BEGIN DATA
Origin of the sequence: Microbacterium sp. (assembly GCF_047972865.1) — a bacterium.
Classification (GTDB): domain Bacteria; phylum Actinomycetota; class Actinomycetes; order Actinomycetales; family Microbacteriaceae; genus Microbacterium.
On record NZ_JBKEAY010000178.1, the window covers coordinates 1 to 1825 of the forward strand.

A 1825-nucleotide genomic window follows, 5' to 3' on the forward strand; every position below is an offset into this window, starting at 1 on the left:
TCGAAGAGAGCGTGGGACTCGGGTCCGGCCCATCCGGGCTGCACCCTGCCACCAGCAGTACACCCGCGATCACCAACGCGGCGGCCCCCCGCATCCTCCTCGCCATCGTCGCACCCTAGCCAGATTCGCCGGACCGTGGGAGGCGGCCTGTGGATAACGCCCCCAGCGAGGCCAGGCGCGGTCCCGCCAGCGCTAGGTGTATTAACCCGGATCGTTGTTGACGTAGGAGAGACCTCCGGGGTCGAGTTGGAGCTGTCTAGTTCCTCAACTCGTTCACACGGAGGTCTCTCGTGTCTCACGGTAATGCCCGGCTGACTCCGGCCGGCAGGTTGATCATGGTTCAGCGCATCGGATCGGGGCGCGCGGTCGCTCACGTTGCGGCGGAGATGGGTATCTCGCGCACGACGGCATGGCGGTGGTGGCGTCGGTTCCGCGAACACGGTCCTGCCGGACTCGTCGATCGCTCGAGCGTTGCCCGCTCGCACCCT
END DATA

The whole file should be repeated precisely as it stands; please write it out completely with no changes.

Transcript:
Origin of the sequence: Microbacterium sp. (assembly GCF_047972865.1) — a bacterium.
Classification (GTDB): domain Bacteria; phylum Actinomycetota; class Actinomycetes; order Actinomycetales; family Microbacteriaceae; genus Microbacterium.
On record NZ_JBKEAY010000178.1, the window covers coordinates 1 to 1825 of the forward strand.

A 1825-nucleotide genomic window follows, 5' to 3' on the forward strand; every position below is an offset into this window, starting at 1 on the left:
TCGAAGAGAGCGTGGGACTCGGGTCCGGCCCATCCGGGCTGCACCCTGCCACCAGCAGTACACCCGCGATCACCAACGCGGCGGCCCCCCGCATCCTCCTCGCCATCGTCGCACCCTAGCCAGATTCGCCGGACCGTGGGAGGCGGCCTGTGGATAACGCCCCCAGCGAGGCCAGGCGCGGTCCCGCCAGCGCTAGGTGTATTAACCCGGATCGTTGTTGACGTAGGAGAGACCTCCGGGGTCGAGTTGGAGCTGTCTAGTTCCTCAACTCGTTCACACGGAGGTCTCTCGTGTCTCACGGTAATGCCCGGCTGACTCCGGCCGGCAGGTTGATCATGGTTCAGCGCATCGGATCGGGGCGCGCGGTCGCTCACGTTGCGGCGGAGATGGGTATCTCGCGCACGACGGCATGGCGGTGGTGGCGTCGGTTCCGCGAACACGGTCCTGCCGGACTCGTCGATCGCTCGAGCGTTGCCCGCTCGCACCCT